There are many reasons you might need to have a tooth replaced. Causes such as a cavity, trauma, or the tooth never having grown-in in the first place. When it comes time to have the tooth replaced, there are several options, but when replacing just one tooth versus multiple teeth, the primary options that a person thinks of are a conventional bridge and a dental implant, but what is the difference between these types of dental implants and bridges?
What is a Conventional Bridge?
A conventional bridge replaces a tooth or teeth in the mouth. It does so by supporting itself using the adjacent teeth. Two or more teeth next to the missing tooth or teeth are usually prepared, or ground down, in anticipation for a crown. Attached to each crown is one end of the bridge. In the middle of the bridge is “false” tooth or pontic. For many years, this was the standard of care when it came to replacing a missing tooth when not using a removable denture. Nowadays, you have a better option that is the standard of care— the dental implant.
What is a Dental Implant & How Do They Work?
A dental implant is a titanium device that is placed into the bone permanently. Your jawbone will grow around this device through a process called “osseointegration.” Once the implant is integrated into the bone, it can be used to restore your mouth in a variety of different ways. One of the most common ways for an implant to be used is a single tooth replacement instead of a bridge.
Once the implant is in the bone permanently, an attachment to the implant is placed onto it. This attachment is called an abutment. A crown is custom-made for your implant on this abutment. The crown is then cemented onto your implant, just as a crown would be cemented onto a natural tooth.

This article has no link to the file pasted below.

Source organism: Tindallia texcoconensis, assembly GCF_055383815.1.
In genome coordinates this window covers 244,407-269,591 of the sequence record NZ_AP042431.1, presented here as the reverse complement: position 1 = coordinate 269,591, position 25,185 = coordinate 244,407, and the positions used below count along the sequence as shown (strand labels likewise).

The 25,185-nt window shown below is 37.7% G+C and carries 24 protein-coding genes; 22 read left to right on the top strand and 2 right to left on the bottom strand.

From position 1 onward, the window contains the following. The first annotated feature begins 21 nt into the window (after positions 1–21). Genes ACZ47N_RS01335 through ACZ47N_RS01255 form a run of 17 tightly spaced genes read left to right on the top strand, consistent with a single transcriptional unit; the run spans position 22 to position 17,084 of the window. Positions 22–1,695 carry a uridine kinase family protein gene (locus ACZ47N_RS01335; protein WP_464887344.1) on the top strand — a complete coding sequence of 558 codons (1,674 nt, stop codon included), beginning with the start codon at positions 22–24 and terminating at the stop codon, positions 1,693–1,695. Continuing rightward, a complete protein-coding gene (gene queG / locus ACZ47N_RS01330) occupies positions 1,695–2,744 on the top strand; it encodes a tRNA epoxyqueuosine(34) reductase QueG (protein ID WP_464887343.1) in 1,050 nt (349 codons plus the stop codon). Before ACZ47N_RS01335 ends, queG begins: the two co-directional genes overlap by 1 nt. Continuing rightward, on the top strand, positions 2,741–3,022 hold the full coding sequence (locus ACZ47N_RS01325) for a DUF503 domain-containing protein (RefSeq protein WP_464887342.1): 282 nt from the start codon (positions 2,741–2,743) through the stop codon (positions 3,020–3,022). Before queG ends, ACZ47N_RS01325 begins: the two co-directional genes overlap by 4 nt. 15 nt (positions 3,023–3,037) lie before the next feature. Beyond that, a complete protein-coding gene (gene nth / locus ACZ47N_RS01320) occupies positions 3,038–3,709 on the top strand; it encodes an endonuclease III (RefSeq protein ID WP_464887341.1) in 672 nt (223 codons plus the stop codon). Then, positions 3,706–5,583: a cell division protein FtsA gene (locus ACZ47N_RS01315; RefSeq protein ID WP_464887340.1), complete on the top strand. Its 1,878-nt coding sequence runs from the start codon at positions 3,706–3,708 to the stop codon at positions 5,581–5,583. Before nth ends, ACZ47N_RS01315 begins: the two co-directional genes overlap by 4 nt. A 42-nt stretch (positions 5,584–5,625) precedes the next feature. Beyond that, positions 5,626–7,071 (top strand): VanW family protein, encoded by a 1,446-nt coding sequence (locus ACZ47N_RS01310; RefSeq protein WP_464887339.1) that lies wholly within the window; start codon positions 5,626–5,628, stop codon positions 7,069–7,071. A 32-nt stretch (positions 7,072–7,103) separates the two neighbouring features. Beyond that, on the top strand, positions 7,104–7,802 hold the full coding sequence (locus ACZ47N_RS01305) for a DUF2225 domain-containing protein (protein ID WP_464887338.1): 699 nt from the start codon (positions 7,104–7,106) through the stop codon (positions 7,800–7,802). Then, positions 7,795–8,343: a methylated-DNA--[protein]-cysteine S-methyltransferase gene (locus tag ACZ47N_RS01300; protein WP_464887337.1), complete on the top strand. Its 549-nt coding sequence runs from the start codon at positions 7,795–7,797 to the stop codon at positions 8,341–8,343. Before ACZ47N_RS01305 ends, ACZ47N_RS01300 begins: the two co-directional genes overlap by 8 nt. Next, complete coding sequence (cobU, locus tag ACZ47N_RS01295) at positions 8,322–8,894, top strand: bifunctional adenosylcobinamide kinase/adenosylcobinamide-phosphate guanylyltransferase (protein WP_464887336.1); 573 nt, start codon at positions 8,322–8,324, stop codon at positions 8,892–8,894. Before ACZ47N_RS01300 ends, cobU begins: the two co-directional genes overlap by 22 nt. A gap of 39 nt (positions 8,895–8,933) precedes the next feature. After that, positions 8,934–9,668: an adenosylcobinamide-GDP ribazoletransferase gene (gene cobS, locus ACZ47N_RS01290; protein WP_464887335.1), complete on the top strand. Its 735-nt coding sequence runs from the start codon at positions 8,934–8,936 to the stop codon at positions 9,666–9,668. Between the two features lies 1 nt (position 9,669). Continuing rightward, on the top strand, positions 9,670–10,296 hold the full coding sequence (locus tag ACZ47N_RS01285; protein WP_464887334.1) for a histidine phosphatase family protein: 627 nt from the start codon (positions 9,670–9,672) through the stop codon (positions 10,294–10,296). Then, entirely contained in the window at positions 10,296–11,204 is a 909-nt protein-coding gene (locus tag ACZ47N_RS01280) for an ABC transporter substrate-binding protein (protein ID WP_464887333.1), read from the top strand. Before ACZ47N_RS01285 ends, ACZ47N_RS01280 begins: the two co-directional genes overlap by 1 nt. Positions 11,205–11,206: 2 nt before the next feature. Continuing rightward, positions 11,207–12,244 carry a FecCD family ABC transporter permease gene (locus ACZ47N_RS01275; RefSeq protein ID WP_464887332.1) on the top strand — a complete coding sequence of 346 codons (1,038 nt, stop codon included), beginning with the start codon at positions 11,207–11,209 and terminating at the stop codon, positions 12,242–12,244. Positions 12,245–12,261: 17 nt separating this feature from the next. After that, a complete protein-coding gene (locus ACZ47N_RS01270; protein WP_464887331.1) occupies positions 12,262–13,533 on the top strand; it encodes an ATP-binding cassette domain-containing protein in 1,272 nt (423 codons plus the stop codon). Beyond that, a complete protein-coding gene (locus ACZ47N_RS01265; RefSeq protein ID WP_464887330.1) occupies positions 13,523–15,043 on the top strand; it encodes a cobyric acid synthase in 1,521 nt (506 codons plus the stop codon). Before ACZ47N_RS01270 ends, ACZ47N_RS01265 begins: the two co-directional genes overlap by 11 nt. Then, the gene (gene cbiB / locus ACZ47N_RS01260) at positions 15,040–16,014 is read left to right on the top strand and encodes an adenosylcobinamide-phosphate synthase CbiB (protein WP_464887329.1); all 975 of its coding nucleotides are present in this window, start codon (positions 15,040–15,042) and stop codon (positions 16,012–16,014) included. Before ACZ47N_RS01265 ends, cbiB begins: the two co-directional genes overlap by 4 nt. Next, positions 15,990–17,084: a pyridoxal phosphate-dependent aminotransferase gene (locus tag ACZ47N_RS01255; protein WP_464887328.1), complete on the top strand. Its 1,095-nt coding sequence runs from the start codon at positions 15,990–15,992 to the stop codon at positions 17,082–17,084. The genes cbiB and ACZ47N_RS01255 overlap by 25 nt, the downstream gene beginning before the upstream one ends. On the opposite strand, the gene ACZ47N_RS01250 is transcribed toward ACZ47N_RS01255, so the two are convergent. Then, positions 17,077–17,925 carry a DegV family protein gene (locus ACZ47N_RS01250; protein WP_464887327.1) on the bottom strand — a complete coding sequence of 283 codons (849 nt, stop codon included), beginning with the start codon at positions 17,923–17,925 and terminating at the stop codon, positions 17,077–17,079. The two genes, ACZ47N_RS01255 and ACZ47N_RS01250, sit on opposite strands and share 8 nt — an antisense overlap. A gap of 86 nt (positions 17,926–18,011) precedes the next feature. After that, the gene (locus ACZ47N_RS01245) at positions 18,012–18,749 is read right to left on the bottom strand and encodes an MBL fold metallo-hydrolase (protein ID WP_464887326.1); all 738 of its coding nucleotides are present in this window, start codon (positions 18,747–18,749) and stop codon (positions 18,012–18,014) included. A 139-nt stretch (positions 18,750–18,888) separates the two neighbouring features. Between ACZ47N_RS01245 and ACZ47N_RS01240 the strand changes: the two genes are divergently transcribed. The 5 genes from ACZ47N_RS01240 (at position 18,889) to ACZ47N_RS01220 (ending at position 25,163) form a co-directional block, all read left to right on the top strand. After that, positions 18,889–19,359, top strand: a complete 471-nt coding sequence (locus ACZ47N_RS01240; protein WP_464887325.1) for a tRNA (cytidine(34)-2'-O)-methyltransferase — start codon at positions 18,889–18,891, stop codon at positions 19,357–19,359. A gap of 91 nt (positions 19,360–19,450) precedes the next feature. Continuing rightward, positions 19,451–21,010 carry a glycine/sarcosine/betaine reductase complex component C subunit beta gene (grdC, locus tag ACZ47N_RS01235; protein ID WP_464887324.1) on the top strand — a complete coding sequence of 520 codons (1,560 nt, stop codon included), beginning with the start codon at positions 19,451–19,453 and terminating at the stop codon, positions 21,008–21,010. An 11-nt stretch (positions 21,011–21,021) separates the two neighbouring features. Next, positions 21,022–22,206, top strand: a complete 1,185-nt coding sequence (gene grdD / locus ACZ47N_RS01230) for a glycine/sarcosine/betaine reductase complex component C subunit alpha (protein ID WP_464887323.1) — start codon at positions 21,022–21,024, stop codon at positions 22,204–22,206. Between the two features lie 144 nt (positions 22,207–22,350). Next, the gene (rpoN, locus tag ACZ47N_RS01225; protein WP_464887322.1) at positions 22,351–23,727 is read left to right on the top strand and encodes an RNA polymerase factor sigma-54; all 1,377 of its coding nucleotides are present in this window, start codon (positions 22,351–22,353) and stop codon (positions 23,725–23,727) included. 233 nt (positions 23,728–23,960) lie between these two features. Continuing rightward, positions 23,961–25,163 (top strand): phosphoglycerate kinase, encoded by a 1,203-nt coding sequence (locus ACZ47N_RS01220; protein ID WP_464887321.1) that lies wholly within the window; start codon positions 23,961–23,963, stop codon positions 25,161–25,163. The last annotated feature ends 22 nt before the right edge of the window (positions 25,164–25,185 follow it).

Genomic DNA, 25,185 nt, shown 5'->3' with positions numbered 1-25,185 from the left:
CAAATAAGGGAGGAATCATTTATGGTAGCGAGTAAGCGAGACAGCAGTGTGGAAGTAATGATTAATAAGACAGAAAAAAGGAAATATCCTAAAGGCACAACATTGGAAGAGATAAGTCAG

Dental Implant vs. Bridges: Why Should I Choose an Implant Over a Bridge?
The choice is ultimately yours, but there are a few things to consider. Dental implants are permanent or nearly permanent. With a 95% success rate and are placed to restore your tooth or teeth for a lifetime.
Bridges are difficult to clean. Due to being attached to adjacent teeth, food and debris from the mouth can get lodged underneath the bridge. This can lead to tooth decay and gum disease, and eventual tooth loss of the adjacent teeth. This is where bridges often need replacement. It is not the bridge, itself, that needs to be repaired, but rather the teeth that are supporting it. Dental bridges last on average 6-10 years.
With a dental implant, you only have to worry about one thing, the dental implant itself. You brush and floss it, just like a normal tooth. It looks like a normal tooth. It acts like a normal tooth. You don’t have to take it out at night as you do with a removable denture, and you don’t have to brush around it and floss under it as you do with a bridge.
If you are missing a tooth or teeth and are interested in having them replaced, there are many different solutions. Bridges and dentures are not your only options anymore. Dental implants are rapidly becoming the standard of care in the treatment of missing teeth. If this sounds like you, come to see us at Arkansas Oral and Maxillofacial Surgeons for an evaluation to see what your options may be.